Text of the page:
Cutting Water Loss and Protecting Rivers is Smart Business for Asheville
When we were developing the “Protecting and Restoring Flows in Our Southeastern Rivers: A Synthesis of State Policies for Water Security and Sustainability” report, we went looking for examples of southeast cities that are doing a great job reducing their demand for water.
We developed the report to support efforts to protect and restore flows in rivers by offering information, alternatives, and models of state policies that result in water security and sustainability. Reducing water use is one key component of keeping water in our rivers. While reduced demand does not automatically equate to more water in our rivers, water conservation and efficiency can often be the cheapest, most reliable, and environmentally beneficial new source of water supply and therefore the first option that communities should evaluate and pursue to meet their water demands rather than seeking new withdrawals. When looking at different water conservation and efficiency strategies, reducing water loss in a community’s water distribution system is often a top priority.
Due to leaking pipes, aging infrastructure, water theft, and inaccurate metering, a substantial amount of water can be “lost” between the treatment plant and the customer. Not only does the utility lose money from unbilled, highly treated water (referred to as “non-revenue water” or “NRW”), water loss also unnecessarily increases the amount of water that must be withdrawn from rivers or aquifers.
Nationally, estimates are that 14–18% of all treated water is lost, or approximately six billion gallons a day. Not only do water utilities lose money on the lost water, but leaking and poorly maintained infrastructure can lead to lower bond ratings, usually resulting in higher costs for the utility and ratepayers.
Our search for cities doing a great job reducing their water losses led us to Asheville, North Carolina. Brandon Buckner, the City of Asheville Water Resources Department’s Meter Services Manager, and Will Jernigan, VP and Director of Water Efficiency with Cavanaugh, a consulting firm that works with cities to optimize their water efficiency, talked with us and shared information about their water loss reduction successes and how they achieved them.
In 2012, Asheville formally launched its water loss reduction program, or as they call it, the Non-Revenue Water (NRW) program, with fantastic results. Through the program, the city reduced its water losses by 2.5 million gallons per day. What’s even better, the city’s demand for water grew over the same time-period but, due to cutting their water losses, they were able to accommodate the increased demand for water without increasing their withdrawals from their local water sources.
Here’s how they did it: They invested in large scale capital projects to replace millions of dollars of water distribution pipes. They replaced all of their roughly 55,000 customer meters with automated meters. They implemented annual American Water Works Association (AWWA) water audits to determine where they were losing water and to track progress. They established a framework of teams, each focused on a different aspect of NRW. Each team has a work plan that prioritizes the highest-ranking NRW areas from their AWWA audit and directs their resources to the highest priorities. The teams regularly communicate with each other to share their progress, establish accountability, evaluate effectiveness and coordinate on next steps. They also brought in Will Jernigan and Cavanaugh to support getting the program up and running and to help with moving the NRW program into advanced practices.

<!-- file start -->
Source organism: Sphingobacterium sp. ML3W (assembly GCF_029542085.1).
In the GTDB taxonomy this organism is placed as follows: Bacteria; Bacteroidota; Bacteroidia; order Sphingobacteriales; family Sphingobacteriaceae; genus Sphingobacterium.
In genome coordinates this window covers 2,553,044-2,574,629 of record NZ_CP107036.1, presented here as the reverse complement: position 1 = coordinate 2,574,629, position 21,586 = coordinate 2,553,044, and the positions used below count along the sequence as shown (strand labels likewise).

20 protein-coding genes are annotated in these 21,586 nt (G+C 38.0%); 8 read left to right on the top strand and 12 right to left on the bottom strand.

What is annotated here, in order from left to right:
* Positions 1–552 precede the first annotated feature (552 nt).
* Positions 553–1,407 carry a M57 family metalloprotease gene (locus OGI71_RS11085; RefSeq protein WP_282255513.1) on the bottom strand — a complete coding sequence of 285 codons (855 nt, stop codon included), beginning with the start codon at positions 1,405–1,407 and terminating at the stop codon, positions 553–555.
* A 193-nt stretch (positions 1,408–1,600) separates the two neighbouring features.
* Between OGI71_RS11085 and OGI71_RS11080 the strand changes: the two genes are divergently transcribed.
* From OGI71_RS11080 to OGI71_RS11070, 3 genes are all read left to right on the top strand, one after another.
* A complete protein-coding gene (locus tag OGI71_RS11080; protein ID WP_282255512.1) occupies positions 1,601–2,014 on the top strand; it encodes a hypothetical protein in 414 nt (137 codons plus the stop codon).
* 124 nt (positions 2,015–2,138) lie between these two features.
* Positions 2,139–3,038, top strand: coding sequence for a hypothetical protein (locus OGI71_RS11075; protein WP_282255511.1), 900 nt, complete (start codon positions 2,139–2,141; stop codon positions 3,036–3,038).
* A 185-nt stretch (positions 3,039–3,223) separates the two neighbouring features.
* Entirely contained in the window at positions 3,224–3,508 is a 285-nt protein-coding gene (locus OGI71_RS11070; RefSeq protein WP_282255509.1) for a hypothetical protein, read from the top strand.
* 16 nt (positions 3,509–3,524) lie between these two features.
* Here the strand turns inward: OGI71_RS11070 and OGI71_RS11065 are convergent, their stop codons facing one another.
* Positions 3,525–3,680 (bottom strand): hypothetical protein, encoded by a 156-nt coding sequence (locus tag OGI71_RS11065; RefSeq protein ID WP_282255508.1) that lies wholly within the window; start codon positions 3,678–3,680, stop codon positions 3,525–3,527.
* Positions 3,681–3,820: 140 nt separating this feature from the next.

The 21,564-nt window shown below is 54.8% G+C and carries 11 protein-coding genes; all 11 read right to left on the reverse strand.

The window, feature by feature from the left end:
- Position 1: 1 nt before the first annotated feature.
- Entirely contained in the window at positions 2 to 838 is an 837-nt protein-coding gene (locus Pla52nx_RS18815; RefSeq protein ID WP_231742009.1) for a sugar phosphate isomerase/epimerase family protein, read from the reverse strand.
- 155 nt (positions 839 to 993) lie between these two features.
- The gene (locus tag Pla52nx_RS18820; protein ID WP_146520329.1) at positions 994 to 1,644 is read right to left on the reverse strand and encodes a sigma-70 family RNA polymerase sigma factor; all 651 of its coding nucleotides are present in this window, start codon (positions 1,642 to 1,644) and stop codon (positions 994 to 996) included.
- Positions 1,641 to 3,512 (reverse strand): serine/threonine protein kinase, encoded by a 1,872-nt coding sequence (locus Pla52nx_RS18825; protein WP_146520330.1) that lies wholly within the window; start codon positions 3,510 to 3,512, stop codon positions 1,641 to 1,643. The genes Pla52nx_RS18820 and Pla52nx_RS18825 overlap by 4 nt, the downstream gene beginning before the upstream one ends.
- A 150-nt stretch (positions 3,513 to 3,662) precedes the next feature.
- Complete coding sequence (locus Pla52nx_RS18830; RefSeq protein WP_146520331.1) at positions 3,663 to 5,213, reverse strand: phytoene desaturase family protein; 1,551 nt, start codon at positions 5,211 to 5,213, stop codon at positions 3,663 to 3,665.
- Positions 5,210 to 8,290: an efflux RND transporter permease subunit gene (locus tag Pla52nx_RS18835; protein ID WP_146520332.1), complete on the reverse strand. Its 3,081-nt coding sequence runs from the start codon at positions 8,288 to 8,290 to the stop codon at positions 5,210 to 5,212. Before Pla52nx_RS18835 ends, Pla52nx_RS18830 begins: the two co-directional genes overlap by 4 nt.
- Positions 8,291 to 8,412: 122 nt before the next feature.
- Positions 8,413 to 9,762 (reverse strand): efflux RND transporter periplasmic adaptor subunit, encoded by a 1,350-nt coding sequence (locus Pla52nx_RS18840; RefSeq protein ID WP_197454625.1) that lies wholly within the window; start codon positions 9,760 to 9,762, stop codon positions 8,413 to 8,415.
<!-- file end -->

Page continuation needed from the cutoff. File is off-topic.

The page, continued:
You can learn more about Asheville’s NRW program by checking out this informative article with details about their program.
Interestingly, the City of Asheville took these steps without anyone requiring it and with no real constraints on the amount of water available to them. They undertook these efforts because it reduces costs, improves revenues, mitigates future water-supply risks, strengthens their management of the water system, and serves the long-term interests of their ratepayers.
From a statewide policy perspective, the State of Georgia has a strong statewide water loss policy, and implementation has been improved by technical support and training for local utilities. Georgia’s law requires all water utilities in the state that serve 3,300 or more people to conduct an annual AWWA water loss audit and submit the results to the state. By July 1, 2016, the water systems were required to “develop and conduct a water loss control program to investigate, assess, and implement efforts to improve water supply efficiency,” and water loss programs must be updated, as needed.
Check out our Protecting and Restoring Flows in Our Southeastern Rivers: A Synthesis of State Policies for Water Security and Sustainability report to learn more about what state’s and local governments can do to reduce demand and advance water conservation and efficiency, including managing water loss and integrating conservation and efficiency into withdrawal requirements.